2 Mr. President, it is natural to man to indulge in the illusions of hope. We are apt to shut our eyes against a painful truth, and listen to the song of that siren till she transforms us into beasts. Is this the part of wise men, engaged in a great…struggle for liberty? Are we disposed to be of the number of those who, having eyes, see not, and, having ears, hear not, the things which so nearly concern their salvation? For my part, whatever anguish of spirit it may cost, I am willing to know the whole truth; to know the worst, and to provide for it…

3 They tell us, sir that we are weak; unable to cope with so formidable an adversary. But when shall we be stronger? Will it be the next week, or the next year? Will it be when we are totally disarmed, and when a British guard shall be stationed in every house? Shall we gather strength by irresolution and inaction? …Sir, we are not weak if we make a proper use of those means which the God of nature hath placed in our power…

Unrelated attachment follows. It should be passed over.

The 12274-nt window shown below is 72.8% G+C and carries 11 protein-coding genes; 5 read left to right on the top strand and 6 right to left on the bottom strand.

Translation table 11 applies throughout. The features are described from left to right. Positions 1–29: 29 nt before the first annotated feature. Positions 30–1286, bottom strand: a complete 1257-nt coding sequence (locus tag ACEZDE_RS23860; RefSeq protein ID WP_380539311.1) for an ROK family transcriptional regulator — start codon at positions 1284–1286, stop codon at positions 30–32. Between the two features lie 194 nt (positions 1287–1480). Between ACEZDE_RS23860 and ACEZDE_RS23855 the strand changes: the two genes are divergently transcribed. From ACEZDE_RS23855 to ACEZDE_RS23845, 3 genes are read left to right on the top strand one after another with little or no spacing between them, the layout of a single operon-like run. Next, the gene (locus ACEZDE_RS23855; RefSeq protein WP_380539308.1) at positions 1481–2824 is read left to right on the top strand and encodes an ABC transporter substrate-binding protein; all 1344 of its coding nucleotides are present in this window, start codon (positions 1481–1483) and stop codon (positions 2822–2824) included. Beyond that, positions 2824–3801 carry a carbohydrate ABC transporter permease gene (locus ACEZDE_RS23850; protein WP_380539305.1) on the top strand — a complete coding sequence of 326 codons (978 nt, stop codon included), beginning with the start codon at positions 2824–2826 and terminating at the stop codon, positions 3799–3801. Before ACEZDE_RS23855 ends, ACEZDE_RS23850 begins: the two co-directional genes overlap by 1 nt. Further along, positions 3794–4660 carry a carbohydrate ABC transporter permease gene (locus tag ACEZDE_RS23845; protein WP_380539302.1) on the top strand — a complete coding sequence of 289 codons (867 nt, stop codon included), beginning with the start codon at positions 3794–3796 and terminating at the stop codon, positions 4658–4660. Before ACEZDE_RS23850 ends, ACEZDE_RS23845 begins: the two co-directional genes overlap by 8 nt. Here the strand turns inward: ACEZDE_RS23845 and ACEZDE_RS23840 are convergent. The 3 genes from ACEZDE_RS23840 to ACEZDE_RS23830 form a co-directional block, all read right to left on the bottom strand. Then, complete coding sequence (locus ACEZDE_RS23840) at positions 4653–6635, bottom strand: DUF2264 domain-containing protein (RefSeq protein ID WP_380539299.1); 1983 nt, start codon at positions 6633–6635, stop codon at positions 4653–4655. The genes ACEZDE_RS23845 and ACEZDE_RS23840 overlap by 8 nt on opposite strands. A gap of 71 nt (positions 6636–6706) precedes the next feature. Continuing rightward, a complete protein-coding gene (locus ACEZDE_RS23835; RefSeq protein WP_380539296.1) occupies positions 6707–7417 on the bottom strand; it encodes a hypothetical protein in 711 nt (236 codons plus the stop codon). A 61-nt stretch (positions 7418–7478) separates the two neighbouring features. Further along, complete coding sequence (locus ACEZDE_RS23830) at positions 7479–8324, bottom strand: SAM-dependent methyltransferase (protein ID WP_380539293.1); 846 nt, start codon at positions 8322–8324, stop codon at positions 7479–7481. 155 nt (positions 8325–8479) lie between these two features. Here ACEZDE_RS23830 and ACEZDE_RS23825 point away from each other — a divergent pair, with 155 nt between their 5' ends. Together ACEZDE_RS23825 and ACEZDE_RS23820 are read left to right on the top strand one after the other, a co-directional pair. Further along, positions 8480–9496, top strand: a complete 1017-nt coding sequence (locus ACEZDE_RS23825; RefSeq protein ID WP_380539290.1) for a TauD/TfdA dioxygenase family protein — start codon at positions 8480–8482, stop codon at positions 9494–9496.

4 There is a just God who presides over the destinies of nations, and who will raise up friends to fight our battles for us. The battle, sir, is not to the strong alone; it is to the vigilant, the active, the brave…The war is inevitable—and let it come! I repeat it, sir, let it come…Gentlemen may cry, Peace, Peace—but there is no peace. The war is actually begun! The next gale that sweeps from the north will bring to our ears the clash of resounding arms! Our brethren are already in the field! Why stand we here idle? …Forbid it, Almighty God! I know not what course others may take; but as for me, give me liberty or give me death!